The Challenge

The Outback is the source of nearly half of Australia’s export revenue and supports over 40,000 small and medium-sized enterprises. It is also the site of incalculable cultural and environmental capital. However, the critical importance of the Outback to the nation is undermined by the scarcity, transience and ineffectiveness of capital reinvestment.

Remote Australia possesses significant levels of economic activity, strong social capacity, and significant locally- relevant expertise. However, much of this activity occurs in ways that differ from economic activity in more densely populated areas, so that the interface between remote areas and Australia’s coastal hinterland often fails, resulting in lost opportunities to contribute to the Australian economy.

Most policy instruments, implicitly or explicitly, promote economies of scale to reduce costs, by aggregating activity within one sector. In the Outback, these sorts of economies are often inefficient due to the huge distances and small populations. Additionally, external service delivery in the Outback often fails to consider local issues or opportunities, and has a tendency towards the application of ‘one-size- fits-all’ solutions. This results in ineffective services and a further erosion of the social capital needed to maintain the Outback’s contribution to Australia.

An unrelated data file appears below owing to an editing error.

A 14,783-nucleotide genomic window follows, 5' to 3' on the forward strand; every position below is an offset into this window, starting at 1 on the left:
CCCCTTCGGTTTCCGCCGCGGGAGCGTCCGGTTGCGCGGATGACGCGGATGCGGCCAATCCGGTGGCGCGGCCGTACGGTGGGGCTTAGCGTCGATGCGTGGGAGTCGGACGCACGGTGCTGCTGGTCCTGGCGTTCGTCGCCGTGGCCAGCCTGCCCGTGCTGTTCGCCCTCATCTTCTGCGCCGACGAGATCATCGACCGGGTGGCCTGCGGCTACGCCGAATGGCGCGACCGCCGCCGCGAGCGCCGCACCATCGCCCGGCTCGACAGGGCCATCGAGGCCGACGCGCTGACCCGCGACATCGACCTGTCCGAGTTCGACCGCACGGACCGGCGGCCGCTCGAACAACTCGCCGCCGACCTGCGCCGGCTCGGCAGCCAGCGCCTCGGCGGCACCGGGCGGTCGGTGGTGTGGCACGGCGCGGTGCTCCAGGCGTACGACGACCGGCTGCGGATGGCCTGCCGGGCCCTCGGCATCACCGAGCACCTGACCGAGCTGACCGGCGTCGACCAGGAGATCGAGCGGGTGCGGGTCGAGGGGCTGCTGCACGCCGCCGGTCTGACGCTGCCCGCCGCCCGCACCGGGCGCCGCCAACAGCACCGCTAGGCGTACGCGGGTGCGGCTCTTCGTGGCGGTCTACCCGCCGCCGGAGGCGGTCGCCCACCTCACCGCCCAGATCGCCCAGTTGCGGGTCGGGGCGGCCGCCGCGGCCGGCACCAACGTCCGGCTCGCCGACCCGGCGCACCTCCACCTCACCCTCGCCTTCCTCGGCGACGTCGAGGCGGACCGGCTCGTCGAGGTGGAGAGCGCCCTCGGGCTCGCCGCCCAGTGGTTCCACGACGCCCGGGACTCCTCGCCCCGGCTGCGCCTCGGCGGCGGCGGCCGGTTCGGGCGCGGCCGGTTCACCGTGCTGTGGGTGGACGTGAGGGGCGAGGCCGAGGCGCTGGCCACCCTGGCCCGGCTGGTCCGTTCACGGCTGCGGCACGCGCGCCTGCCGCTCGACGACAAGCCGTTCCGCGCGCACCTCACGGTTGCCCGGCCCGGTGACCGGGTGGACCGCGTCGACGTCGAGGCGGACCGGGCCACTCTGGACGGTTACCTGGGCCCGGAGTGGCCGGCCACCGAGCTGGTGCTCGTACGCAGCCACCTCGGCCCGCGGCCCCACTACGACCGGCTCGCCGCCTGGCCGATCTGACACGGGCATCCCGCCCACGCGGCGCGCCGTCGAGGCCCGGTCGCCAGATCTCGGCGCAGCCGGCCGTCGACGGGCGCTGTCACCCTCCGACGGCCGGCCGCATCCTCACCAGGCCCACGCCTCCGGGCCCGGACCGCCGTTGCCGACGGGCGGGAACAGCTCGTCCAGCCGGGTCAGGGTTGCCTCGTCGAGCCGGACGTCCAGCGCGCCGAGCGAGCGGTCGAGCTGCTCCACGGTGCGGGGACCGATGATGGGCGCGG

The Solution

A more effective approach is to make use of economies of scope that aggregate activities across sectors. This strengthening of Outback business development stands to deliver benefits beyond more effective services.

Attention should be paid to the delivery of integrated and thoughtful policy adjustments which enable the Outback to better contribute to the Australian economy.

These should include:

  • governance processes that enable local expression of needs, supported through organisations with local knowledge;
  • essential infrastructure to enable local organisations to work more efficiently and compete effectively with specialist organisations based in capital cities;
  • improved public and private procurement criteria that value local knowledge and networks, local engagement processes and local capacity building;
  • greater coordination of procurement to allow local economies of scope; and
  • data systems that connect regionally to facilitate stronger decision making and planning approaches.

Find out more in our policy paper.